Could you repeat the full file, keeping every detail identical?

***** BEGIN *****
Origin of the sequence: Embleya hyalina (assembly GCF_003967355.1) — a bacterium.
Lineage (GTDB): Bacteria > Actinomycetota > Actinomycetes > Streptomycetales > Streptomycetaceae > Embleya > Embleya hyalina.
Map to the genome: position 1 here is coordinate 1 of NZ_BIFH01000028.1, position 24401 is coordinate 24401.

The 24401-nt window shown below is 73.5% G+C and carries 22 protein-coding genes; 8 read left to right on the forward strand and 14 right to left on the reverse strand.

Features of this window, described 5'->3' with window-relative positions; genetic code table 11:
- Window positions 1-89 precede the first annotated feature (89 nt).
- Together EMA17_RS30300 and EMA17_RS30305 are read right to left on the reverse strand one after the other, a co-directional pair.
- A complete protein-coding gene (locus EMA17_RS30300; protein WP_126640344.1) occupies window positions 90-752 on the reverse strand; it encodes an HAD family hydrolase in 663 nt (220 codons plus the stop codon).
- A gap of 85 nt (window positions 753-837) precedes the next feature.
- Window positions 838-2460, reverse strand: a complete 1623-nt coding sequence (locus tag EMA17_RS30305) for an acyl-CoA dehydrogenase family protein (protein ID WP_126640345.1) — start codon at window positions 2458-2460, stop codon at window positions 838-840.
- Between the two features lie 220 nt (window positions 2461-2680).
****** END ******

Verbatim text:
Origin of the sequence: Embleya hyalina (assembly GCF_003967355.1) — a bacterium.
Lineage (GTDB): Bacteria > Actinomycetota > Actinomycetes > Streptomycetales > Streptomycetaceae > Embleya > Embleya hyalina.
Map to the genome: position 1 here is coordinate 1 of NZ_BIFH01000028.1, position 24401 is coordinate 24401.

The 24401-nt window shown below is 73.5% G+C and carries 22 protein-coding genes; 8 read left to right on the forward strand and 14 right to left on the reverse strand.

Features of this window, described 5'->3' with window-relative positions; genetic code table 11:
- Window positions 1-89 precede the first annotated feature (89 nt).
- Together EMA17_RS30300 and EMA17_RS30305 are read right to left on the reverse strand one after the other, a co-directional pair.
- A complete protein-coding gene (locus EMA17_RS30300; protein WP_126640344.1) occupies window positions 90-752 on the reverse strand; it encodes an HAD family hydrolase in 663 nt (220 codons plus the stop codon).
- A gap of 85 nt (window positions 753-837) precedes the next feature.
- Window positions 838-2460, reverse strand: a complete 1623-nt coding sequence (locus tag EMA17_RS30305) for an acyl-CoA dehydrogenase family protein (protein ID WP_126640345.1) — start codon at window positions 2458-2460, stop codon at window positions 838-840.
- Between the two features lie 220 nt (window positions 2461-2680).